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China Allocates Typhoon, Droughts Relief Funds
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The Chinese government on Wednesday allocated 120 million yuan (US$15 million) to help provinces fight natural disasters.

Zhejiang and Fujian provinces were hit by Typhoon Saomai and Hubei, Chongqing, Sichuan, Shaanxi and Gansu have suffered severe droughts.

The funds are being allocated by the Ministry of Civil Affairs and the Ministry of Finance.

Typhoon Saomai, the strongest one to hit China in 50 years, slammed into Cangnan County of Wenzhou City, Zhejiang Province, at 5:25 PM last Thursday and was downgraded to a tropical depression after causing millions of economic losses.

It had killed 319 people by 10 PM on Tuesday after another 24 bodies were found in Fuding City of east China's Fujian Province.

In the meantime, searing heat and drought have hit other parts of China and they are forecast to continue.

Gansu, Ningxia, Shaanxi and Inner Mongolia in the north and northwest China have been affected by droughts in the past few days.

The Yangtze, China's longest river, has been suffering a rare drought with water in many sections of the river at lowest ever levels.

Weather forecasts offer little hope of rainfall in the next few days in the upper and middle reaches of the river, including Sichuan, Hubei provinces and Chongqing Municipality.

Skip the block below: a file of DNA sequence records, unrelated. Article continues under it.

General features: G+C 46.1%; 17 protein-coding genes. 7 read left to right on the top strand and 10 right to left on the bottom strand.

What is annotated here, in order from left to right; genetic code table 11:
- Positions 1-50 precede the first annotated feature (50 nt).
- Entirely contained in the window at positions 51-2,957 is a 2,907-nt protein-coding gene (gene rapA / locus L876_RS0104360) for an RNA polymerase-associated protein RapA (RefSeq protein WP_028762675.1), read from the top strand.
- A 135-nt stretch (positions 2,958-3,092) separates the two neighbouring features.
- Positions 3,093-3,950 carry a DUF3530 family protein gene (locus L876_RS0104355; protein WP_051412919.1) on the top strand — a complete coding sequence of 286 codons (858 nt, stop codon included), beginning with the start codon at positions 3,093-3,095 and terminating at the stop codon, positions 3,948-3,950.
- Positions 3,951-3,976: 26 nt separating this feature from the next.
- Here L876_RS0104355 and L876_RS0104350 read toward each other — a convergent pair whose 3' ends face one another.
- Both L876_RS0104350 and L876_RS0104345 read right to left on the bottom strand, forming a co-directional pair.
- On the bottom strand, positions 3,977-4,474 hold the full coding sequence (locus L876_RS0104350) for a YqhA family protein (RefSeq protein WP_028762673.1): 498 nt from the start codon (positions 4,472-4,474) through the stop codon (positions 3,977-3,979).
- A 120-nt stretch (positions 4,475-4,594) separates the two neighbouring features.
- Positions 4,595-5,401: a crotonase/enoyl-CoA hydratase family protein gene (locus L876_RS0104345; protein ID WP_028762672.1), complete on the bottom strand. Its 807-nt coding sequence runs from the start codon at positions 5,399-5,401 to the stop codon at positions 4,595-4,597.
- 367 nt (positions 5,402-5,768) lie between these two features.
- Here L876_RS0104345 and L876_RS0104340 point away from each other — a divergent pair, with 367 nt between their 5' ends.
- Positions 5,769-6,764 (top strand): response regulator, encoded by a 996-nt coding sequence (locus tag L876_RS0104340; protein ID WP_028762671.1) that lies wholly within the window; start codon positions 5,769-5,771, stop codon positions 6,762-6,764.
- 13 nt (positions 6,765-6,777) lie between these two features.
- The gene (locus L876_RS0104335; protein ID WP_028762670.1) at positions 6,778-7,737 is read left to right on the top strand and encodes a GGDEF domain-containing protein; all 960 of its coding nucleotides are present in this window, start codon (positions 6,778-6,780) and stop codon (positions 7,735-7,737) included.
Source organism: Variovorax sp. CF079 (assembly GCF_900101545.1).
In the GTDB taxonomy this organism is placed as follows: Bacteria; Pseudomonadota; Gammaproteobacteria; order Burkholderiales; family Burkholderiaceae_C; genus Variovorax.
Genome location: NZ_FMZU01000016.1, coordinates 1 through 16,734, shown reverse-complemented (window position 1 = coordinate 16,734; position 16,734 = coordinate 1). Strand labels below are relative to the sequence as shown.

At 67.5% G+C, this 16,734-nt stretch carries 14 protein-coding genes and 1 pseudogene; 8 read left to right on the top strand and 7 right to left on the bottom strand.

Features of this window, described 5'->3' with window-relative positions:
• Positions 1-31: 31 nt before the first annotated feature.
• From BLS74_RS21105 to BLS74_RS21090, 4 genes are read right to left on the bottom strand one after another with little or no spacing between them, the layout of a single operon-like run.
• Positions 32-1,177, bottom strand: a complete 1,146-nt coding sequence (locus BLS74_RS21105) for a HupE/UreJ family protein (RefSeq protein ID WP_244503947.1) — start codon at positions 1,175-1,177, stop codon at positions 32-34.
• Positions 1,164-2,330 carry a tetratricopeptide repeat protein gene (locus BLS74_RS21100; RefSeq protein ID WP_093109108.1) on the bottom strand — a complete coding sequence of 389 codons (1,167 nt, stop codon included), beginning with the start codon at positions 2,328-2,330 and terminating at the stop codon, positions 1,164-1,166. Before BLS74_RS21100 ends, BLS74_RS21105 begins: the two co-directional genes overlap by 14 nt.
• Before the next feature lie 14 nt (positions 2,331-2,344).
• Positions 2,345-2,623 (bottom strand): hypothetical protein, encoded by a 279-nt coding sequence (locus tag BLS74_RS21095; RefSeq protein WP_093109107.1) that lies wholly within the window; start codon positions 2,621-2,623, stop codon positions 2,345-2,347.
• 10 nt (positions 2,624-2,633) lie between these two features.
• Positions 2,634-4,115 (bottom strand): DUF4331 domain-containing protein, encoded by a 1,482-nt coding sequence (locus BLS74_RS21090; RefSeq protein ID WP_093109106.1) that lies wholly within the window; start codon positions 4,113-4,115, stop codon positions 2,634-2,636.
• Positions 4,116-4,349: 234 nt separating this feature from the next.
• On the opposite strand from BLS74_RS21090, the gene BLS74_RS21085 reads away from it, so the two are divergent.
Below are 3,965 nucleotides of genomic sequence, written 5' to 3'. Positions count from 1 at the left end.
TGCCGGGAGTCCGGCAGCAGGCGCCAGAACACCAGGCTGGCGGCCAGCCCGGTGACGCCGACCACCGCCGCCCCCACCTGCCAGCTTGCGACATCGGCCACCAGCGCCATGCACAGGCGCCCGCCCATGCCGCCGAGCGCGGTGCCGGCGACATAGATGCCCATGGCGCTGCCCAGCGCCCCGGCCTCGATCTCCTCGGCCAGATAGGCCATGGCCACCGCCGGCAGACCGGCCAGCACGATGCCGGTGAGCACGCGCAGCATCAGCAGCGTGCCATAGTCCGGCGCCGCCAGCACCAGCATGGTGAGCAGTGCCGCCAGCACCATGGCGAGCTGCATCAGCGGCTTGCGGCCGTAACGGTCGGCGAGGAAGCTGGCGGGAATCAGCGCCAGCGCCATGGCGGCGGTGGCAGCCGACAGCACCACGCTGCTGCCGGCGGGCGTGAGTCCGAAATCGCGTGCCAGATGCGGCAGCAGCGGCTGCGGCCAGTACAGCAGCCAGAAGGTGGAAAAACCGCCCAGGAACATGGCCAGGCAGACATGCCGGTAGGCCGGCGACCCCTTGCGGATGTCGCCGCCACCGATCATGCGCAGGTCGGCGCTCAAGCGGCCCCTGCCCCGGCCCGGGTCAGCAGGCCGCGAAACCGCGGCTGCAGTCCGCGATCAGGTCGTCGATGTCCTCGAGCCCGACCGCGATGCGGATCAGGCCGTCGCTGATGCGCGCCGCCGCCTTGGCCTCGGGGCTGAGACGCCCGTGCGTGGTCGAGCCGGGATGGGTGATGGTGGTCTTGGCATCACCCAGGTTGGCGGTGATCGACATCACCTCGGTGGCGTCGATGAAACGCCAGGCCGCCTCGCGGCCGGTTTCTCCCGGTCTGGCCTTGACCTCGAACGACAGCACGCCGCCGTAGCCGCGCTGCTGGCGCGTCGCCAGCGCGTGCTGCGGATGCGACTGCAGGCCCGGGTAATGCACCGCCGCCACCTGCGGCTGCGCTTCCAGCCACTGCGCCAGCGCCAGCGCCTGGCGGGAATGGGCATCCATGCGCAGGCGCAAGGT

The temperatures in Chongqing hovered around 41 degrees Celsius on Wednesday, while in Changsha, central China's Hunan Province, temperatures were expected to hit 39 degrees Celsius on Wednesday.

The extreme conditions have also affected the drinking water supply of about 7.8 million people in Chongqing and Hunan Province.

More than 7.5 million people in 40 counties in Chongqing have suffered restrictions on drinking water since severe drought started in mid May.

On Sunday, after a power cut led to equipment failure, the water supply was shut down in Huaihua, a city in central China's Hunan Province, leaving about 150,000 people, 40 percent of the local population - without water for three days.

(Xinhua News Agency August 17, 2006)

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